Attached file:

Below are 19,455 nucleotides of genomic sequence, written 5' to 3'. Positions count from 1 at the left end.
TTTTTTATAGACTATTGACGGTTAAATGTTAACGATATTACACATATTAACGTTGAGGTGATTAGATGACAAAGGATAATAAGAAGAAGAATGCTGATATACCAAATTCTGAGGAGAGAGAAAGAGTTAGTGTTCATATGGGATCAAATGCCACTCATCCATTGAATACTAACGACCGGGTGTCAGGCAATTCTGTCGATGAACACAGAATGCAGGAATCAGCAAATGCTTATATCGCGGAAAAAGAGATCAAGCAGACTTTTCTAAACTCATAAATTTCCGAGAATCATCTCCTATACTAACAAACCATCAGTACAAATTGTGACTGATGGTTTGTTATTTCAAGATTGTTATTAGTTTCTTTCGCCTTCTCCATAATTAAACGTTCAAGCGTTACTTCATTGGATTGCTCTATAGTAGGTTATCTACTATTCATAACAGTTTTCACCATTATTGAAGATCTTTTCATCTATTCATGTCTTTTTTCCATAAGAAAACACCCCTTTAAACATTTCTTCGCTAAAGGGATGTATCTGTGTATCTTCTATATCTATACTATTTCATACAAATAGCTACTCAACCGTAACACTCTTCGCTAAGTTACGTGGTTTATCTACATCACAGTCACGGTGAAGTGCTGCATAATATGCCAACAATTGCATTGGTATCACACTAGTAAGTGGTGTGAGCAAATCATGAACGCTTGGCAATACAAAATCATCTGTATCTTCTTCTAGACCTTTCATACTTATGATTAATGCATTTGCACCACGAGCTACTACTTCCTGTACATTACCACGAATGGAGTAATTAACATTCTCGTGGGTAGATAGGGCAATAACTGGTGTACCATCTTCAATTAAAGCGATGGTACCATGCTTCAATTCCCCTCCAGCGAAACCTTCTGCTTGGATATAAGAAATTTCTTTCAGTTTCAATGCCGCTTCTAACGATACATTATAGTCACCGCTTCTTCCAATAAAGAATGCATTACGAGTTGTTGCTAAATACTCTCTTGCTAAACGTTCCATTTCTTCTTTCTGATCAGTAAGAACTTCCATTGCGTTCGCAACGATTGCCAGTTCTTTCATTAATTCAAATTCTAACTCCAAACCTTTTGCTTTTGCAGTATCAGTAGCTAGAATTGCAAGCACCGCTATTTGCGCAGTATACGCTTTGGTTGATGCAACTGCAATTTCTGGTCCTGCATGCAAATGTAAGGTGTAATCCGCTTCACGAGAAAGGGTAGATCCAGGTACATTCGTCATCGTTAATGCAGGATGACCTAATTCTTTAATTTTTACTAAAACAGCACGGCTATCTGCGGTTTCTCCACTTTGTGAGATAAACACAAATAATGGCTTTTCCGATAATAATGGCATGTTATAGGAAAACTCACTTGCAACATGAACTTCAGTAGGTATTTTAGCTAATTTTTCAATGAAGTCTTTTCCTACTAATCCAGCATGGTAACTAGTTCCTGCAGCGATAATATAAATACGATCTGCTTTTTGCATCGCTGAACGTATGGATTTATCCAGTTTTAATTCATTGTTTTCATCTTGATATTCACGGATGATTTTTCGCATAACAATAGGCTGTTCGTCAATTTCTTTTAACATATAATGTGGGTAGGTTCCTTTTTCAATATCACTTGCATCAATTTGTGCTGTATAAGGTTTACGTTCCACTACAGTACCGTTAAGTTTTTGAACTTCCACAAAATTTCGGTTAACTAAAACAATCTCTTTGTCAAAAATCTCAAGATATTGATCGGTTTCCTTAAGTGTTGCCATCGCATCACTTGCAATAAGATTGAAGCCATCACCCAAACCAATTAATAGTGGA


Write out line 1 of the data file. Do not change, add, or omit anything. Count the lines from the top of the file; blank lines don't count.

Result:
Below are 19,455 nucleotides of genomic sequence, written 5' to 3'. Positions count from 1 at the left end.